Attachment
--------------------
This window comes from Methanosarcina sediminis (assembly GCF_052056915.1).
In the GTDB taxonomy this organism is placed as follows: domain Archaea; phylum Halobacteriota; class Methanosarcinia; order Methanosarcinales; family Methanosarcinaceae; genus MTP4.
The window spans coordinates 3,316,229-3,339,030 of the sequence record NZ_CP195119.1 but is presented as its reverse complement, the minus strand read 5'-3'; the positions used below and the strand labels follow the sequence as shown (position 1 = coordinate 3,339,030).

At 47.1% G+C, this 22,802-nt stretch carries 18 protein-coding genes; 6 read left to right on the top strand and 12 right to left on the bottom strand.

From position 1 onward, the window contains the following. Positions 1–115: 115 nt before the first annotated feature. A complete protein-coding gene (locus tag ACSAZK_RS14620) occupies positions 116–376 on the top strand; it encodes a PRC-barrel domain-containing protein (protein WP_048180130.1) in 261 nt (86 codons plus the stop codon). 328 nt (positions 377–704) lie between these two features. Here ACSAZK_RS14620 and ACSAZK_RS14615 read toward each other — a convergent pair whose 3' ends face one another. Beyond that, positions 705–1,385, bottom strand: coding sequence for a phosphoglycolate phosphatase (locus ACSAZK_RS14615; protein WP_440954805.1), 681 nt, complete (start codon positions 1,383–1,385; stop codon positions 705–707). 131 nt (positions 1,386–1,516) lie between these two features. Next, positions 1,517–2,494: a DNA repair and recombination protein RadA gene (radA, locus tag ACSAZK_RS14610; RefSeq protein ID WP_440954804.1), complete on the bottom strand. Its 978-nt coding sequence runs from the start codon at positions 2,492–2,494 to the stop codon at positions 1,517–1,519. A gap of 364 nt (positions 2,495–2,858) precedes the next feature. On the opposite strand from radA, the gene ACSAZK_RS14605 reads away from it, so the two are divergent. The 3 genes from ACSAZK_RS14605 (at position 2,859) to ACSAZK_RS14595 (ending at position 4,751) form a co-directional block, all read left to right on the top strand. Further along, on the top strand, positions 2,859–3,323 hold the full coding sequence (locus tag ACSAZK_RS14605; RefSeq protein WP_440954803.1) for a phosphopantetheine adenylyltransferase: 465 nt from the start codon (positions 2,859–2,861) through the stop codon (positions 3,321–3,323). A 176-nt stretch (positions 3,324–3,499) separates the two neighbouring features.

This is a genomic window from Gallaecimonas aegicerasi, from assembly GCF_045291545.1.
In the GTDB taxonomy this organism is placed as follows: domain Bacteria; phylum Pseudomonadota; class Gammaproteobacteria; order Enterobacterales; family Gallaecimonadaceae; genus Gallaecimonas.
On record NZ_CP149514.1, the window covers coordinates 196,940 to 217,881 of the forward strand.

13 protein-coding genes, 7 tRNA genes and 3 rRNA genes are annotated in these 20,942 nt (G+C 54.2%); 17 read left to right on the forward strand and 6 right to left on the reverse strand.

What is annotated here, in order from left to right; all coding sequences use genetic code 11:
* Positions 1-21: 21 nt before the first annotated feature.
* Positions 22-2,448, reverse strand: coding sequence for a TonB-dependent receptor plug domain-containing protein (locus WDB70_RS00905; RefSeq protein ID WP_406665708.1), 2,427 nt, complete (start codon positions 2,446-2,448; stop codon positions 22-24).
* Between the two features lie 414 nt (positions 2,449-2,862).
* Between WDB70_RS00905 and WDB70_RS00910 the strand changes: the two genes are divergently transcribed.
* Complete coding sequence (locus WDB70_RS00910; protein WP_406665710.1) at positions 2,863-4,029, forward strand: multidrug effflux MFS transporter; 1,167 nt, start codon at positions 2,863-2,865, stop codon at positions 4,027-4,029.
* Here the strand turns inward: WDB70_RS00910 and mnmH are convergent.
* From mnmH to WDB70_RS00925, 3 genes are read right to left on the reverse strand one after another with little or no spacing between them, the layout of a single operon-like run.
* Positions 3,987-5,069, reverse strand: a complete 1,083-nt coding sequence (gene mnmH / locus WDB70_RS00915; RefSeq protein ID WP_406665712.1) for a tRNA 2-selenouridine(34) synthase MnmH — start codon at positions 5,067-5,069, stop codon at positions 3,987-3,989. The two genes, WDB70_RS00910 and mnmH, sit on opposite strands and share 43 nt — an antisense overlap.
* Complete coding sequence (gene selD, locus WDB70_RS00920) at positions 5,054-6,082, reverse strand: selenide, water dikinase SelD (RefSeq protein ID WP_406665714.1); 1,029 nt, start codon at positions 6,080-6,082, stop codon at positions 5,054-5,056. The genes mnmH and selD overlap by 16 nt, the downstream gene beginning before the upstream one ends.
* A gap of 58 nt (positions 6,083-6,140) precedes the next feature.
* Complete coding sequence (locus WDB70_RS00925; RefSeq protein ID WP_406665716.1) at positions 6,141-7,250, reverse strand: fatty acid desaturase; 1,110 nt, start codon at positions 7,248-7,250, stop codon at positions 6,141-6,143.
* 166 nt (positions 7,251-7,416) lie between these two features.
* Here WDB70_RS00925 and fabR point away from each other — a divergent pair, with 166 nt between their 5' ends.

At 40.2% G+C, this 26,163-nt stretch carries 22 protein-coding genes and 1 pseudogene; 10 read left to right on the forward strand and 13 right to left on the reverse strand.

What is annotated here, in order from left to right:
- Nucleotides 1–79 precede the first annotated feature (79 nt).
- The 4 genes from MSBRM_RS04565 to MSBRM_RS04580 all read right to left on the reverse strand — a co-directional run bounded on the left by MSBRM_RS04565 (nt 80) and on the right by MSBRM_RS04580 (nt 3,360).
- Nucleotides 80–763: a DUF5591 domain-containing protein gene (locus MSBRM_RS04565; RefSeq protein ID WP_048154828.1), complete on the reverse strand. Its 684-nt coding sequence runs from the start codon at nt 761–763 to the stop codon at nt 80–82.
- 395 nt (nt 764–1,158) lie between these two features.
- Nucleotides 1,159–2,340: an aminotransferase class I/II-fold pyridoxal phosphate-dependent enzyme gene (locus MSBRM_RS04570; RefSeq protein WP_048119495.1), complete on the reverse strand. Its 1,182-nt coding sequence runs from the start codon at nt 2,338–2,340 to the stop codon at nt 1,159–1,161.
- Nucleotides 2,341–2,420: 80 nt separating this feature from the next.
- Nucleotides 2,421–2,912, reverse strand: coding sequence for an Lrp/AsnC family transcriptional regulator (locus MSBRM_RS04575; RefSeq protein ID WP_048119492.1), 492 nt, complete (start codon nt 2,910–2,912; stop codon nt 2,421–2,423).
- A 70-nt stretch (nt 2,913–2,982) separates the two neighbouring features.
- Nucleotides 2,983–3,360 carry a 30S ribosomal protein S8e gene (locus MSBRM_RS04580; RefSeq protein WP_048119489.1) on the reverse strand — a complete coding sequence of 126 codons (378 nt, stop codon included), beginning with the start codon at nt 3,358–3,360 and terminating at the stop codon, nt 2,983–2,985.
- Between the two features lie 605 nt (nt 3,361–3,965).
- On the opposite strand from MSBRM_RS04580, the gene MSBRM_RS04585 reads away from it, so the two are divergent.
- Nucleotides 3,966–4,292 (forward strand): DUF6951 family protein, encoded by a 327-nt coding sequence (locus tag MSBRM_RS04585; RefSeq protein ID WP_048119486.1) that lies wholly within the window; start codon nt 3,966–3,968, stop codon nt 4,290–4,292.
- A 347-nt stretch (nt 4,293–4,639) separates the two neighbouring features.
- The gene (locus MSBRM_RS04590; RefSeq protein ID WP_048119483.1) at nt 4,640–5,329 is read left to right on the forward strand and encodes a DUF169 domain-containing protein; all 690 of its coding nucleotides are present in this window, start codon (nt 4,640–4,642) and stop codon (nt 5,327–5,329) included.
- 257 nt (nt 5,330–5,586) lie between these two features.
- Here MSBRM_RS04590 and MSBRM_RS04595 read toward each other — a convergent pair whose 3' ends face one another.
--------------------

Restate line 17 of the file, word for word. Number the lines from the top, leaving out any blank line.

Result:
* From mnmH to WDB70_RS00925, 3 genes are read right to left on the reverse strand one after another with little or no spacing between them, the layout of a single operon-like run.